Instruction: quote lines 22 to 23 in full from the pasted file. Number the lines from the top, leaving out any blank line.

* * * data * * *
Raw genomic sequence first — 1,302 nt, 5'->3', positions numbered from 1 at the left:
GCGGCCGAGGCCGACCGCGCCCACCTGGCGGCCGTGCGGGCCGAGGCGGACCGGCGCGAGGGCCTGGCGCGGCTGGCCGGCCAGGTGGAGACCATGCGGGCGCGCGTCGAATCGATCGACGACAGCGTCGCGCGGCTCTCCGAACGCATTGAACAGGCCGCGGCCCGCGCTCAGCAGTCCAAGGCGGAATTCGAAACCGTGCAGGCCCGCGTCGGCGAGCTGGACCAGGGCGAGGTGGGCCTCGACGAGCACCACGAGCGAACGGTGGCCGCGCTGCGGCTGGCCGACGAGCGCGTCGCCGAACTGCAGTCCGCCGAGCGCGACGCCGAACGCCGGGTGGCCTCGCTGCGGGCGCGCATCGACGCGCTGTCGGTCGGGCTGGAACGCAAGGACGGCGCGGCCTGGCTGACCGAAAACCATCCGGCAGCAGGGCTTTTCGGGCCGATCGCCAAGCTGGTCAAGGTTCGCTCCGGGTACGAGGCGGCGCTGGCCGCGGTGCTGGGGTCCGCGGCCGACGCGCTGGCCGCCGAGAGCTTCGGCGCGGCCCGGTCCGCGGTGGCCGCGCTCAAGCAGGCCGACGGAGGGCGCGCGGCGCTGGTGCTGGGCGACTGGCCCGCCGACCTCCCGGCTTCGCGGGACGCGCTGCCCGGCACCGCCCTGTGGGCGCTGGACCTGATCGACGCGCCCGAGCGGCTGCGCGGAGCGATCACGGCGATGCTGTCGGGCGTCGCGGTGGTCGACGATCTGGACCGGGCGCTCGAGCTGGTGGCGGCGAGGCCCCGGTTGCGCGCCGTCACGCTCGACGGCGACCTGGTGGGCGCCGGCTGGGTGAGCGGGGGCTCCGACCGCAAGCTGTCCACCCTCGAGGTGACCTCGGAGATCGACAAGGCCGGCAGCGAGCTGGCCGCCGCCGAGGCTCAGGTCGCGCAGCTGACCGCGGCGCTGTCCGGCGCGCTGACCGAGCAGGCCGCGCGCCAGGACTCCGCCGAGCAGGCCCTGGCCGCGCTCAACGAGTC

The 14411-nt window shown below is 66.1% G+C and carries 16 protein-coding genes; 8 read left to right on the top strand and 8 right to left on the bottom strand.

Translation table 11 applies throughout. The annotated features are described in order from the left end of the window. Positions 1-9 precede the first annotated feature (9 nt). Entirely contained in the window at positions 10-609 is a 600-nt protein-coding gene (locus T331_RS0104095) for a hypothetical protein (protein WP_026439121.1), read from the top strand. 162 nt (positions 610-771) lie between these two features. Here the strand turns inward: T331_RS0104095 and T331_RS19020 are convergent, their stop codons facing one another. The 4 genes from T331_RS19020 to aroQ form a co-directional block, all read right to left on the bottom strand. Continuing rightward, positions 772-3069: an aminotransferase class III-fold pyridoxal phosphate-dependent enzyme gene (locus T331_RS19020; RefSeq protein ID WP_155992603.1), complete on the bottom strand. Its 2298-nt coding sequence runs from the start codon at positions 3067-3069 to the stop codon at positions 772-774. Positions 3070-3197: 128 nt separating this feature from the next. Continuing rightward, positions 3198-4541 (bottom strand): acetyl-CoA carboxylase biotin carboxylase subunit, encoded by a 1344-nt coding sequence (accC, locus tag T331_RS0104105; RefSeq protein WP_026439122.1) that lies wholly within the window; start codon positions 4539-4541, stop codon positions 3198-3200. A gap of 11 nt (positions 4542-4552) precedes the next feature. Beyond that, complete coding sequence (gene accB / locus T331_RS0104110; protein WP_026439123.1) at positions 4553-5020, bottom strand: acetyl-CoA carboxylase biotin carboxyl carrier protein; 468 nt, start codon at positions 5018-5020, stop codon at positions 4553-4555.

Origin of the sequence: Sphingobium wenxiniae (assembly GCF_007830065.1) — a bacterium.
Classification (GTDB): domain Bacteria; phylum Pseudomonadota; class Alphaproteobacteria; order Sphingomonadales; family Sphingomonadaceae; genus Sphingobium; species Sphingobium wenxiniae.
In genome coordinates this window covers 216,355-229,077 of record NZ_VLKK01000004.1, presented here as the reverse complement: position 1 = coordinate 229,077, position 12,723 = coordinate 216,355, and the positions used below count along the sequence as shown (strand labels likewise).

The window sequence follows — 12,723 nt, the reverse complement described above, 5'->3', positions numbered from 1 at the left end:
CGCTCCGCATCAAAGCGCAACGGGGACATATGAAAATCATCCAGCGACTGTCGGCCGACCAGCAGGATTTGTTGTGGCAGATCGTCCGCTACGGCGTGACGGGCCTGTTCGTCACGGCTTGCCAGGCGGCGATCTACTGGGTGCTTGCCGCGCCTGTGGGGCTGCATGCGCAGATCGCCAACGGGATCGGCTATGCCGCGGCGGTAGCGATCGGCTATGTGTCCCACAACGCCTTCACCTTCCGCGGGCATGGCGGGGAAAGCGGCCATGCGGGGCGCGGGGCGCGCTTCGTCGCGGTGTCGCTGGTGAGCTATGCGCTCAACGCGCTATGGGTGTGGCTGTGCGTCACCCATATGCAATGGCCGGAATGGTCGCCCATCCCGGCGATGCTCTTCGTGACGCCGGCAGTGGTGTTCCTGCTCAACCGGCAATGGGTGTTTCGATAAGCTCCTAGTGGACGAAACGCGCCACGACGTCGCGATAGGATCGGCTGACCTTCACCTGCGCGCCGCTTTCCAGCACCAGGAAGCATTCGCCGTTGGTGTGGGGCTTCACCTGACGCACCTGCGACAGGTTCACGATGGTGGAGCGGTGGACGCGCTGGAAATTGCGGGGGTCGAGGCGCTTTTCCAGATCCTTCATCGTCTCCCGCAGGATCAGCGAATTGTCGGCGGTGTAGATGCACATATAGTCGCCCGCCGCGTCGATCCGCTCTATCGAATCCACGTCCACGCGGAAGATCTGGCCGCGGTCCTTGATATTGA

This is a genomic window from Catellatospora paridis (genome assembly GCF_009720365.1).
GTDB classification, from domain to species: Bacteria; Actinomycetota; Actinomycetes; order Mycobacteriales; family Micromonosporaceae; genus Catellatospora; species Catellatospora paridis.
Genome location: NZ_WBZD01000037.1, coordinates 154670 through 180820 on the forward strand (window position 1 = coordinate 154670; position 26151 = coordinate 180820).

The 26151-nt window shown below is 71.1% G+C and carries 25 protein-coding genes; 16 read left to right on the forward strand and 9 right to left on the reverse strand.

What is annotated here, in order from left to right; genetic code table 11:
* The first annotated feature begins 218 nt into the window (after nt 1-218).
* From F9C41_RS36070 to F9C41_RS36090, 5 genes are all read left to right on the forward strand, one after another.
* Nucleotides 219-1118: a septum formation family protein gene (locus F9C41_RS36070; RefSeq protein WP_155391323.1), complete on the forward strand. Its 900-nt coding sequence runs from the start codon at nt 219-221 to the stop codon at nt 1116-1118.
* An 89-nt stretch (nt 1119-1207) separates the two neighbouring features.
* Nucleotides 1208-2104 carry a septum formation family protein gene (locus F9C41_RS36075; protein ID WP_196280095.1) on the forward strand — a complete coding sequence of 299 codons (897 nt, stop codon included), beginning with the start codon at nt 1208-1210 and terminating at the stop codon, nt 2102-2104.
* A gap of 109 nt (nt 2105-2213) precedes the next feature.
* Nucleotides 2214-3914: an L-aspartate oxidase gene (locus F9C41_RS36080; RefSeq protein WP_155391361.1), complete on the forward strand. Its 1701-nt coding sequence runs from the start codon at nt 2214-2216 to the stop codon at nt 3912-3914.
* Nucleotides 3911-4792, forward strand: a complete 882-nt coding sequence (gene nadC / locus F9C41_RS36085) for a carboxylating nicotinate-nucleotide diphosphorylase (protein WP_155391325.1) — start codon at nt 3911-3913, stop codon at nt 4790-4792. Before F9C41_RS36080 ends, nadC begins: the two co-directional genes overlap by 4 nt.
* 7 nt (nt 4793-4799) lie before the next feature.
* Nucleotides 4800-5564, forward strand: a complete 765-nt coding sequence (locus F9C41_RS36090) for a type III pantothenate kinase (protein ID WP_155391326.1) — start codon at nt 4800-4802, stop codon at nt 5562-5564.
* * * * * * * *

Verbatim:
* Nucleotides 3911-4792, forward strand: a complete 882-nt coding sequence (gene nadC / locus F9C41_RS36085) for a carboxylating nicotinate-nucleotide diphosphorylase (protein WP_155391325.1) — start codon at nt 3911-3913, stop codon at nt 4790-4792. Before F9C41_RS36080 ends, nadC begins: the two co-directional genes overlap by 4 nt.
* 7 nt (nt 4793-4799) lie before the next feature.